How children’s picture books grow from sketch to story

The Story Museum in Oxford is holding an exhibition looking at how illustrators including Quentin Blake and Emily Gravett create their work. We talk to the show’s curator about the insights she got when putting it together.

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The Story Museum in Oxford is holding an exhibition of children’s picture books, featuring work by six illustrators: Quentin Blake, Emily Gravett, Korky Paul, Mini Grey, Nick Sharratt and Yasmeen Ismail.

The Draw Me a Story exhibition aims to outline the process of creating a picture book, and will display original artwork, prints and sketchbooks by the illustrators.

We talk to the exhibition’s curator, illustrator Sarah Garson, about the importance of children’s picture books and how she put on the show.

Curator Sarah Garson setting up the show
Curator Sarah Garson setting up the show

Design Week: What is the aim of the Draw Me a Story exhibition?

Sarah Garson: We wanted to put picture books on a pedestal for a number of reasons. Firstly because they are the often the first experience we, as readers, have of books and this makes them so very important – exposure to good picture books can ignite a life-long love of books. Secondly, because they are exquisite pieces of art in their own right, and very often overlooked in the art world. Because the art-work is created for children it is often regarded as juvenile or lacking the skill or credibility that other artistic genres may gain. But you can see from the art-work on our walls that these are artists of immense talent who have created stunning pieces of art that appeal on a number of levels to a number of audiences, full of depth, wit and warmth. Draw me a Story is also a chance to take a behind-the-scenes peek at the craft of creating an illustration for a picture book. We asked the illustrators for preparatory work as well as the final illustrations so we have sketch books; dummy books; layout sheets; doodles, thumbnails, and so on. Visitors are able to trace the process from the seed of an idea through discarded sketches to final illustration. And we have our very own Illustrator Zoo, which will be occupied (at different times) by some of our exhibiting illustrators and also artists from the wider illustration community. There is a strict no feeding policy though!

illustrator-zoo-giant-pencils

DW: How have you made the exhibition appealing to younger visitors?

SG: We wanted to give younger visitors an exhibition experience without making it dry or inaccessible. Draw me a Story is very interactive with many activities and trails that encourage young visitors to really engage with what is on the walls, in a very fun way. We also think it very important that they can actually see the art-work (sounds like a no-brainer, but you would be surprised how often exhibitions overlook this), so we have hung the frames at child height which makes a huge difference to the experience for both child and accompanying adult.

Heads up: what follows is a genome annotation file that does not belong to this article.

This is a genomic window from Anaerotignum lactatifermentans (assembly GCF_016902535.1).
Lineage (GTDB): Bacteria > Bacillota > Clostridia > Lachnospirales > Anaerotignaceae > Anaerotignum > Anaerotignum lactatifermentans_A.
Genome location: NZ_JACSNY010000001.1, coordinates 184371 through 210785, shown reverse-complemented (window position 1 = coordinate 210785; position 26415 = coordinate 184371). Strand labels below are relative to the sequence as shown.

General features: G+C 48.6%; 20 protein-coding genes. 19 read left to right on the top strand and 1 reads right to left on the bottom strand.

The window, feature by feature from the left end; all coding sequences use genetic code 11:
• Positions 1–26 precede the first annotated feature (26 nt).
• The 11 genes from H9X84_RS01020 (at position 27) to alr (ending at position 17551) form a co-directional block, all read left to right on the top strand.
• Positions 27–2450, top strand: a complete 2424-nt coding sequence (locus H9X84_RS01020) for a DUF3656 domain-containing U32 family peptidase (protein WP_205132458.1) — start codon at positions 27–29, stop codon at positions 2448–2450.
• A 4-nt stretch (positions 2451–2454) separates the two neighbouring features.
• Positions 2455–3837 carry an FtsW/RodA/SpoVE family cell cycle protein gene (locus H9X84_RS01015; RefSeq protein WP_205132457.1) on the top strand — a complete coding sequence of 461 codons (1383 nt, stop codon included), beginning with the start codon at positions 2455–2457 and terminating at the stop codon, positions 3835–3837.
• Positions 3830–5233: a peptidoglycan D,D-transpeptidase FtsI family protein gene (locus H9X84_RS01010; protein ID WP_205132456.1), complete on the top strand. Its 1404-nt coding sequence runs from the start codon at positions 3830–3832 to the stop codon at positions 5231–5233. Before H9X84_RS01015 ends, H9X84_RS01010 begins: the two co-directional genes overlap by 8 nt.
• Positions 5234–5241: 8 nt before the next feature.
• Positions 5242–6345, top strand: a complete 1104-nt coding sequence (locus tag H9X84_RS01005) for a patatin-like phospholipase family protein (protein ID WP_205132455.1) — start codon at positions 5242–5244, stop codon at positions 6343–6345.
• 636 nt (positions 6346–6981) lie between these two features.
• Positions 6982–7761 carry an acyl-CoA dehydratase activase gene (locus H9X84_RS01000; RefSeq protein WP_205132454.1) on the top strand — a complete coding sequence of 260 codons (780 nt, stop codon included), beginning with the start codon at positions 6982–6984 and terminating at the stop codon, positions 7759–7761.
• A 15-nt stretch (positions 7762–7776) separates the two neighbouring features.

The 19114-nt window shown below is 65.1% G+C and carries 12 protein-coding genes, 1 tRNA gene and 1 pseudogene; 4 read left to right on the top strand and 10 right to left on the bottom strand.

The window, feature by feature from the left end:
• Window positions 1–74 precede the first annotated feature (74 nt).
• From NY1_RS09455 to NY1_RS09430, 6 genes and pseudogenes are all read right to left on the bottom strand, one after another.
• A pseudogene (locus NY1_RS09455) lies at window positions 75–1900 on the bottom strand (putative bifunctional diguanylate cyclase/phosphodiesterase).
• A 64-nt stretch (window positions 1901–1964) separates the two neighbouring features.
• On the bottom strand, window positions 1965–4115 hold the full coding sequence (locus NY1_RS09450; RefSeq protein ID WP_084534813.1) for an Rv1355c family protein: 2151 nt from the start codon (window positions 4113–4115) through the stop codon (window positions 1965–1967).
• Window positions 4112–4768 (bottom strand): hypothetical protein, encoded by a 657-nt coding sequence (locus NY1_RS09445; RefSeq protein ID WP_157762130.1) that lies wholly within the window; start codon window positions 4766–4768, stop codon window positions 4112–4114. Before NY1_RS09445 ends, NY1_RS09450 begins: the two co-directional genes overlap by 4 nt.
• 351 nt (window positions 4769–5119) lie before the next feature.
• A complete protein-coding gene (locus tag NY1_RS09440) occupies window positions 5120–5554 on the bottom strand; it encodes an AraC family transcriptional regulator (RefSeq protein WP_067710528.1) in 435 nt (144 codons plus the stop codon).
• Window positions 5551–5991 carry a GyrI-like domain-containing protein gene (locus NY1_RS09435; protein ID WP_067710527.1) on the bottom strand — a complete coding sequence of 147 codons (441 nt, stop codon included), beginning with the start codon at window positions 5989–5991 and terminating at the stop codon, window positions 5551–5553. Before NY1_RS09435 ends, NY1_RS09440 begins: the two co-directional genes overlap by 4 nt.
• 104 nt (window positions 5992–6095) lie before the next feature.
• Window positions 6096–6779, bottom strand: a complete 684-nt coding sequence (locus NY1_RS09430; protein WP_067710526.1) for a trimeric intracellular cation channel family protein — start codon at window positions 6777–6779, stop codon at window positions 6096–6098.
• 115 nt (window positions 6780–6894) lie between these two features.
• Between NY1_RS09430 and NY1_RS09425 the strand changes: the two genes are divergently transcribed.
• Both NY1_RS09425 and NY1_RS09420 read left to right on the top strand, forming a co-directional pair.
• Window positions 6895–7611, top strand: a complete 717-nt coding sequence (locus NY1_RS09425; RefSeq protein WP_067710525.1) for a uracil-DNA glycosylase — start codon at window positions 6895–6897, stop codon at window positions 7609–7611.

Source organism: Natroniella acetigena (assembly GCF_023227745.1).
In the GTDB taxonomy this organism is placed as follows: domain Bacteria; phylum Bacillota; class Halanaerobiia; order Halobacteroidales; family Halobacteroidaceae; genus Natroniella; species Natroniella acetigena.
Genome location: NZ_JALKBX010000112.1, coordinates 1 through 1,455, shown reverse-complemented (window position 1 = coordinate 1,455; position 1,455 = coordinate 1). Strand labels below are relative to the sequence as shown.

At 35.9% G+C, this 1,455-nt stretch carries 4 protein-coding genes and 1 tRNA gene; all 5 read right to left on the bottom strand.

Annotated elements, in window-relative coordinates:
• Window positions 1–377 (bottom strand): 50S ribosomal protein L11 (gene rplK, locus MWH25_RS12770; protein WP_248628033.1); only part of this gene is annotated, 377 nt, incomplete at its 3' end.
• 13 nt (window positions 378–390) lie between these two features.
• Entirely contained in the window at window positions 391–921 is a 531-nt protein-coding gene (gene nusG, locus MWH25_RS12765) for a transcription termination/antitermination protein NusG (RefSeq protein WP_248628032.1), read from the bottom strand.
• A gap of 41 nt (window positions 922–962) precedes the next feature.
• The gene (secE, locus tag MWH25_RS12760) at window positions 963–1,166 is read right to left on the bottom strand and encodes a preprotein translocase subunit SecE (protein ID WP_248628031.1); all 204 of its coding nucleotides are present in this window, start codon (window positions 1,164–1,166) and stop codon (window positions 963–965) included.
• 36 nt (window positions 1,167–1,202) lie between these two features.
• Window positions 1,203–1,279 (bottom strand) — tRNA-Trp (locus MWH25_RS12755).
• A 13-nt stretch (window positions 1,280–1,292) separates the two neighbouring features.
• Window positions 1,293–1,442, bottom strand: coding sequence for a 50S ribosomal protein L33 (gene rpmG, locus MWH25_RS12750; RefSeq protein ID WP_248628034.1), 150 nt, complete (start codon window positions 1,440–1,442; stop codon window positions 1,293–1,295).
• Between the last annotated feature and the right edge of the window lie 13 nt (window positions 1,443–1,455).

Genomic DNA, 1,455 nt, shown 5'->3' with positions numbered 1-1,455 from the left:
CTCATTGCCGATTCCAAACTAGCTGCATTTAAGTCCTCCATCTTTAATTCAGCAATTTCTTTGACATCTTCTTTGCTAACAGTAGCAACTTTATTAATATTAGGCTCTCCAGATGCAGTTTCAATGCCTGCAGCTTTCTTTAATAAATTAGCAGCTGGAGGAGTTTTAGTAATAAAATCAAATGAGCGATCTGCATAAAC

DW: When you were looking at the submissions from artists, did you see any similarities or differences in the way people work? 

SG: We have selected six illustrators who represent not only the high quality of illustrators working in the picture book industry but also the diverse approaches to illustration, from the more traditional pen, ink and watercolour, through to digital illustrators. There is no right way to illustrate, which is a very refreshing and liberating thought.

Work by Yasmeen Ismail
Work by Yasmeen Ismail

DW: Did you as an illustrator learn anything from seeing these works in progress?

SG: I was very lucky to have first peek behind the scenes while curating Draw me a Story. I had the great treat of visiting some of our illustrators’ studios where I was able to see what brand of liquid watercolours Mini Grey uses to create such depth of colour, and what size nib Korky Paul uses to create such expressive lines. But I couldn’t in good conscience keep all this to myself, so we commissioned films of the illustrators working in their studios and talking about their working techniques. Visitors to Draw me a Story can watch clips of each of our exhibiting illustrators and learn as much as I have (I’ve already placed an order for those liquid watercolours!)

Emily Gravett's chewed-up sketchbook
Emily Gravett’s chewed-up sketchbook

DW: What was the most surprising or unusual submission you saw?

SG: One of my favourite pieces in the exhibition is from Emily Gravett. At the end of her book, Wolves, the reader can see that the red cloth-bound library book that the rabbit has been reading has met with a rather violent end (and, in this, it is inferred that so too has the rabbit). We have the ripped and chewed red cloth-bound book on display with a little note from Emily: ‘I tried to get my dog to do the chewing but he refused, so I had to do it!’”

DW: What is your favourite piece in the exhibition?

SG: I couldn’t possibly choose! And that is not diplomacy, just that they are all incredibly accomplished pieces of art. Whittling the list down to six illustrators was quite a tough process because there are many more wonderful artists than we had room for on the walls. I think we started with 20 and letting them go one by one was a wrench. My favourite piece is whatever I happen to be looking at. I find myself spoiled for choice, and hope our visitors feel the same way.

Work by Korky Paul
Work by Korky Paul
Work by Emily Gravett
Work by Emily Gravett

Draw Me a Story is at the Story Museum, Rochester House, 42 Pembroke Street, Oxford OX1 until the end of September.

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